Storyboards are often overlooked on No Budget film shoots, usually because a storyboard artist would exceed the budget. But as a director they can be a useful way to get your message across freeing you up to focus on other things.


Why do a storyboard

You want to do one in all phases of the film. This allows the director to share a story with the cinematographer, director of photography, and lighting teams to setup the scene. Then the director can go work on something else, such as working with the actors.

How to create a storyboard

Story-boarding needs to contain a drawn image of the scene along with some accompanying text. The style is open to interpretation in regards to the level of detail. The main thing to think of is are you getting your message across visually.  Under each panel of the storyboard is some space for text. Use this to give direction. In some cases this might be a line of dialog. That way the DOP will know what that scene should look like for those lines. This can also be director for the crew in some way such as what is in focus and out of focus, or perhaps the direction of the lighting and shadow.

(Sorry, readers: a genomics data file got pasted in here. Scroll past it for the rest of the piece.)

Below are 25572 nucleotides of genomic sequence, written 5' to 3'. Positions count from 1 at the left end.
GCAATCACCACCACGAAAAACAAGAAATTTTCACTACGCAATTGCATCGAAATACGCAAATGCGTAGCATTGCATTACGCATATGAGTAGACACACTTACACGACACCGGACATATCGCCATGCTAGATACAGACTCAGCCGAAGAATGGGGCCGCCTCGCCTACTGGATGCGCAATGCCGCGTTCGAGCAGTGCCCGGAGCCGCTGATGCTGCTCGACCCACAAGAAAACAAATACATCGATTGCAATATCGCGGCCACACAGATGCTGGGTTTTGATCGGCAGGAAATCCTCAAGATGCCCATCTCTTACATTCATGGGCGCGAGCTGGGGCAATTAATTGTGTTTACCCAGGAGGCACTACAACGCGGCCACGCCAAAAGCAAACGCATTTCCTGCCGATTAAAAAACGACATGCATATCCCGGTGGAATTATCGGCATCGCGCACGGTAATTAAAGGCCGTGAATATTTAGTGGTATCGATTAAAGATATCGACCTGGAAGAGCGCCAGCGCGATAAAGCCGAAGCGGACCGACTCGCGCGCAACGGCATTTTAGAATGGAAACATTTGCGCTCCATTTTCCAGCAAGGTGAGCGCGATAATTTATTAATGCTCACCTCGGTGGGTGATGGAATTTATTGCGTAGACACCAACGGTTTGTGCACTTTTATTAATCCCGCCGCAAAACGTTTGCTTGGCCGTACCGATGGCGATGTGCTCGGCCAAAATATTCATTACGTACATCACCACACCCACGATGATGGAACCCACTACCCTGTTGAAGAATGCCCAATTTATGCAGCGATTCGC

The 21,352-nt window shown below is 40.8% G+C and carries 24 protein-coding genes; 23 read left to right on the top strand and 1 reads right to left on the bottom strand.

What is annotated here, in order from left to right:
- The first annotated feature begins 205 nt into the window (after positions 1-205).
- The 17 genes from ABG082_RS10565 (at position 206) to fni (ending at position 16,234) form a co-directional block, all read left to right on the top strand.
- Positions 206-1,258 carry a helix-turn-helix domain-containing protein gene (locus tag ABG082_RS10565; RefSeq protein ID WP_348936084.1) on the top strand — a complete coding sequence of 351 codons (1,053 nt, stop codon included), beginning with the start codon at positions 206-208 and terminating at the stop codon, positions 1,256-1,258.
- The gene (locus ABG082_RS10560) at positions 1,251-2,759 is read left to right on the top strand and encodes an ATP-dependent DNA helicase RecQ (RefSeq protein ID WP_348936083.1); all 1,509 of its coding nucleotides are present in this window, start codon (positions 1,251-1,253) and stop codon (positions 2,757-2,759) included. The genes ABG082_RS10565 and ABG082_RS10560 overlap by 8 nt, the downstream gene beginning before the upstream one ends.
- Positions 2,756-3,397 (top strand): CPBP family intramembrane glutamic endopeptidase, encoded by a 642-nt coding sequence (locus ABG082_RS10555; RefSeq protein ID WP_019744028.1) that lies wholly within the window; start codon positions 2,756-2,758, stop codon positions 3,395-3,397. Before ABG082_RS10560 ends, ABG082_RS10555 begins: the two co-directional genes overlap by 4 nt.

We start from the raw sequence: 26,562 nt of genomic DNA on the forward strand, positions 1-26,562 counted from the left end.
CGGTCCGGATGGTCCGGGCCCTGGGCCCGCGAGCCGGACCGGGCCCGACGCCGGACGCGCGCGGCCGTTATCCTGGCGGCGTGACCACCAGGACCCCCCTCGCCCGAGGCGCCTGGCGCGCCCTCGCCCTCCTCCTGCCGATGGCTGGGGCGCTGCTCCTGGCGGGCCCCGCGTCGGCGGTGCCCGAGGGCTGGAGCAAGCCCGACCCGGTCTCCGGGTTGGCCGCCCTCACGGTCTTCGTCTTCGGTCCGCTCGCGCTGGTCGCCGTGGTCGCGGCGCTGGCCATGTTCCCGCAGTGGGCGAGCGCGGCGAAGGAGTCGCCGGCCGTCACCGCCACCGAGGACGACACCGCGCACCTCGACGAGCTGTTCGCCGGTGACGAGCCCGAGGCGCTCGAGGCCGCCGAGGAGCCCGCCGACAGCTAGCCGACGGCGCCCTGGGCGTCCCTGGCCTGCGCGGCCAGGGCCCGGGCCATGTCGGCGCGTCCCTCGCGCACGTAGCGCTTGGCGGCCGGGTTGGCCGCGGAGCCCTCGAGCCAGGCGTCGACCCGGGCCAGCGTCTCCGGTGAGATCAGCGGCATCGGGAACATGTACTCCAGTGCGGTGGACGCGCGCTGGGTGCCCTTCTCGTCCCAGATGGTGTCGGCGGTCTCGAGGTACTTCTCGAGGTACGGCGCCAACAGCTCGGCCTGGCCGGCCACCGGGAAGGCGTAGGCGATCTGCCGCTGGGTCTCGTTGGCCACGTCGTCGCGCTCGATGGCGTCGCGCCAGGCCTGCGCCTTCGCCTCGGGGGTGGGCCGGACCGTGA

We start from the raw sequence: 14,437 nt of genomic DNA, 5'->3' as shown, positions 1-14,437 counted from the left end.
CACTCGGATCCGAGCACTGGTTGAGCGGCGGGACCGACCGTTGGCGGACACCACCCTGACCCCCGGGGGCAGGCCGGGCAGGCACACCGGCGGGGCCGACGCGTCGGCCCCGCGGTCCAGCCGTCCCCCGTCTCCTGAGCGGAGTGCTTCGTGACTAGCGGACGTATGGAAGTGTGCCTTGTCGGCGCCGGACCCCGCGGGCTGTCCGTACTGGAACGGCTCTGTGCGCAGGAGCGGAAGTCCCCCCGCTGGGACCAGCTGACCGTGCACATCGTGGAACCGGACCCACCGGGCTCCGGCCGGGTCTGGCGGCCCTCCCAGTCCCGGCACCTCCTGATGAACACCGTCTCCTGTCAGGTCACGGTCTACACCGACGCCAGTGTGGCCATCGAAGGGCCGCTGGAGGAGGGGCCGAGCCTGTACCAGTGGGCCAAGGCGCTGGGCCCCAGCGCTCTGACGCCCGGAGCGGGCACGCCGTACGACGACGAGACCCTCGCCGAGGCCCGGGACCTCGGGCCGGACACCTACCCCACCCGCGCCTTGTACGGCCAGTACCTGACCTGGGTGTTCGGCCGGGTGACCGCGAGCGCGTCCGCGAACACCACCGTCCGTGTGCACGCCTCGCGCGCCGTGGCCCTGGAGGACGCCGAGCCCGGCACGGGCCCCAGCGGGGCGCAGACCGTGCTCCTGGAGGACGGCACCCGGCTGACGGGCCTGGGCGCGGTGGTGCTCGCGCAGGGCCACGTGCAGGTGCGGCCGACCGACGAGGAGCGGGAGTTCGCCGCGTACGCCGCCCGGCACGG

When to do a storyboard

Once the script is done the director (or storyboard artist) can sit down and start drawing out the scenes. This isn’t the full movie, each panel should be the key image for that scene. This can be the angle of the actors or what is happening.